The iconic sight of Inle Lake in Myanmar is the leg rowing Intha fishermen. Most lake traffic consists of long, flat-bottomed boats. These days they generally have noisy diesel motors, but the traditional fisherman still use the leg rowing technique. They stand at the stern and wrap one leg round an oar whilst gripping the hull of the boat with the other foot.
This upright position has a number of advantages – they can see across the lake to spot the dense hyacinth weeds that are scattered just below the surface of the lake. At the same time they can keep watch for the tell-tale bubbles of shoals of fish.
The deceptively simple looking basket net has a spear sticking through the top of the frame. The spear is used to stir the weed below, exposing the fish. The fisherman can feel the fish bumping against the frame and releases the net to capture the fish.
The leg can also be changed to allow for travelling greater distances, which could be useful on the 22-mile long lake. Women still row in the customary style, holding the oars whilst sitting in the boat.
Inle Lake Farming
There are also fruit and vegetable crops growing on the surface of the lake, so the standing position allow the fishermen to see beyond the trellises. The floating trellis frames rise and fall with the level of the lake, keeping the crops above water level.The gardens grow in floating beds of lake-bottom weeds, and workers can be seen gathering these from all over the lake.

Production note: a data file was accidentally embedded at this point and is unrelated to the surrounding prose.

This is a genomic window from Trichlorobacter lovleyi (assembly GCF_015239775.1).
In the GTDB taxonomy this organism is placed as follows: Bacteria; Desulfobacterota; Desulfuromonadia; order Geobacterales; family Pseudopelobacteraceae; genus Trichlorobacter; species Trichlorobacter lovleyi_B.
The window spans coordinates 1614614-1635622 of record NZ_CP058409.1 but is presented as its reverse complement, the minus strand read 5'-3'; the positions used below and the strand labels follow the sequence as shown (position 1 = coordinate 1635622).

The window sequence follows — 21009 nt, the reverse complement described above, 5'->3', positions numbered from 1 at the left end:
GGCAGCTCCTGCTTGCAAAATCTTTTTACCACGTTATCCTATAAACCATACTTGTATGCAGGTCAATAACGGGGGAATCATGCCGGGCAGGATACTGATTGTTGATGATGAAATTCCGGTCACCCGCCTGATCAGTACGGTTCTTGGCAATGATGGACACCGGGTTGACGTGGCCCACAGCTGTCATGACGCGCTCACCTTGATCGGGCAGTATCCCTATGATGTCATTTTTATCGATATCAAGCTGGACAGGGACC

The most abundant fish in Inle Lake is the nga hpein, or Inle Carp. It can be kneaded together with potato or fermented rice to create htamin gyin – it’s a popular local dish but I’m not really a fan.
The Inle Lake fishermen know they are big tourist draws, so can often be seen pottering along on a diesel engine, then switching to leg rowing when a boat full of camera toting tourists draw near. Others aren’t so keen and turn away to get on with their fishing. The guy in the video above seemed quite new to fishing, and loved the attention.